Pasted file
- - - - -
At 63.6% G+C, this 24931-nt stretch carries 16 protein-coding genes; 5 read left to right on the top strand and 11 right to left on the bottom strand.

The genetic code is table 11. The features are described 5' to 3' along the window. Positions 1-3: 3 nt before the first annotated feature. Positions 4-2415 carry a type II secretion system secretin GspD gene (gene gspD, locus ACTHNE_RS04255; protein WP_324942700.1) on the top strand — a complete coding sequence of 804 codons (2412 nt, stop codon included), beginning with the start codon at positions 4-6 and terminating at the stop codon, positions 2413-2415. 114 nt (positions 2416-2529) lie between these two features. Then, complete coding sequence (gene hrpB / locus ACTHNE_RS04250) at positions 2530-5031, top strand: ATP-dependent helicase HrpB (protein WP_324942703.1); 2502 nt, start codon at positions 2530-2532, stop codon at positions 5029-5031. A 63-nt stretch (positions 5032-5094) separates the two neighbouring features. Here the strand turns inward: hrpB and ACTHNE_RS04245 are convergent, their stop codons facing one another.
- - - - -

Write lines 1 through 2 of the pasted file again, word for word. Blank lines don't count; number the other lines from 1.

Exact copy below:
At 63.6% G+C, this 24931-nt stretch carries 16 protein-coding genes; 5 read left to right on the top strand and 11 right to left on the bottom strand.

The genetic code is table 11. The features are described 5' to 3' along the window. Positions 1-3: 3 nt before the first annotated feature. Positions 4-2415 carry a type II secretion system secretin GspD gene (gene gspD, locus ACTHNE_RS04255; protein WP_324942700.1) on the top strand — a complete coding sequence of 804 codons (2412 nt, stop codon included), beginning with the start codon at positions 4-6 and terminating at the stop codon, positions 2413-2415. 114 nt (positions 2416-2529) lie between these two features. Then, complete coding sequence (gene hrpB / locus ACTHNE_RS04250) at positions 2530-5031, top strand: ATP-dependent helicase HrpB (protein WP_324942703.1); 2502 nt, start codon at positions 2530-2532, stop codon at positions 5029-5031. A 63-nt stretch (positions 5032-5094) separates the two neighbouring features. Here the strand turns inward: hrpB and ACTHNE_RS04245 are convergent, their stop codons facing one another.